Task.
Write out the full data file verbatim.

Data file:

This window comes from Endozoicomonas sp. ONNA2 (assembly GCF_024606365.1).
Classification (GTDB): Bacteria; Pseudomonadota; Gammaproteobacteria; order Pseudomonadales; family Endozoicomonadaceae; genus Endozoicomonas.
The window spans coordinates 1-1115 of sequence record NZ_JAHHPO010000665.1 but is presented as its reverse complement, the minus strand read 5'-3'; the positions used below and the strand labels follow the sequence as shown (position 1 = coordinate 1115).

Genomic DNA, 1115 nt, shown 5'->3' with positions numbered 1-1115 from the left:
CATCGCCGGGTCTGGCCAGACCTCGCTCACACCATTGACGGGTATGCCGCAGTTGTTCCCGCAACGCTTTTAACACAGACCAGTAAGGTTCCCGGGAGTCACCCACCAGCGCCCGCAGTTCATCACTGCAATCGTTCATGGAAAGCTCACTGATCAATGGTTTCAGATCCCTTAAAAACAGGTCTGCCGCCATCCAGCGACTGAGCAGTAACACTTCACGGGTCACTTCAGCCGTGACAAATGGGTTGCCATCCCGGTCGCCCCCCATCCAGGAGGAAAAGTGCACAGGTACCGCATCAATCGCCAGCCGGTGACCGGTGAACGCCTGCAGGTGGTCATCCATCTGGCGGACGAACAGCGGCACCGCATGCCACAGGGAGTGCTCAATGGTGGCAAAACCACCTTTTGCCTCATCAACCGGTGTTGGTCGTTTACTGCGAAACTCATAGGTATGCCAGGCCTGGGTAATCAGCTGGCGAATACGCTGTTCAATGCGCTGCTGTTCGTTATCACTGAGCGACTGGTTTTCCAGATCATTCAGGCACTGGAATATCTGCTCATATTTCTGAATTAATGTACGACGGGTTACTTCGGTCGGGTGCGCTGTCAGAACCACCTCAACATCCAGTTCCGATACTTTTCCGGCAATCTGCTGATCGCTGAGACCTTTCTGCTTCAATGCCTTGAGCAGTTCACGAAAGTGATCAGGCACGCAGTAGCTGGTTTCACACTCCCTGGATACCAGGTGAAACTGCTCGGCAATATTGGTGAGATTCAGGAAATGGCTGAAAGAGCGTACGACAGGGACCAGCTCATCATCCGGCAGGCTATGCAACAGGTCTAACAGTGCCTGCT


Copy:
This window comes from Endozoicomonas sp. ONNA2 (assembly GCF_024606365.1).
Classification (GTDB): Bacteria; Pseudomonadota; Gammaproteobacteria; order Pseudomonadales; family Endozoicomonadaceae; genus Endozoicomonas.
The window spans coordinates 1-1115 of sequence record NZ_JAHHPO010000665.1 but is presented as its reverse complement, the minus strand read 5'-3'; the positions used below and the strand labels follow the sequence as shown (position 1 = coordinate 1115).

Genomic DNA, 1115 nt, shown 5'->3' with positions numbered 1-1115 from the left:
CATCGCCGGGTCTGGCCAGACCTCGCTCACACCATTGACGGGTATGCCGCAGTTGTTCCCGCAACGCTTTTAACACAGACCAGTAAGGTTCCCGGGAGTCACCCACCAGCGCCCGCAGTTCATCACTGCAATCGTTCATGGAAAGCTCACTGATCAATGGTTTCAGATCCCTTAAAAACAGGTCTGCCGCCATCCAGCGACTGAGCAGTAACACTTCACGGGTCACTTCAGCCGTGACAAATGGGTTGCCATCCCGGTCGCCCCCCATCCAGGAGGAAAAGTGCACAGGTACCGCATCAATCGCCAGCCGGTGACCGGTGAACGCCTGCAGGTGGTCATCCATCTGGCGGACGAACAGCGGCACCGCATGCCACAGGGAGTGCTCAATGGTGGCAAAACCACCTTTTGCCTCATCAACCGGTGTTGGTCGTTTACTGCGAAACTCATAGGTATGCCAGGCCTGGGTAATCAGCTGGCGAATACGCTGTTCAATGCGCTGCTGTTCGTTATCACTGAGCGACTGGTTTTCCAGATCATTCAGGCACTGGAATATCTGCTCATATTTCTGAATTAATGTACGACGGGTTACTTCGGTCGGGTGCGCTGTCAGAACCACCTCAACATCCAGTTCCGATACTTTTCCGGCAATCTGCTGATCGCTGAGACCTTTCTGCTTCAATGCCTTGAGCAGTTCACGAAAGTGATCAGGCACGCAGTAGCTGGTTTCACACTCCCTGGATACCAGGTGAAACTGCTCGGCAATATTGGTGAGATTCAGGAAATGGCTGAAAGAGCGTACGACAGGGACCAGCTCATCATCCGGCAGGCTATGCAACAGGTCTAACAGTGCCTGCT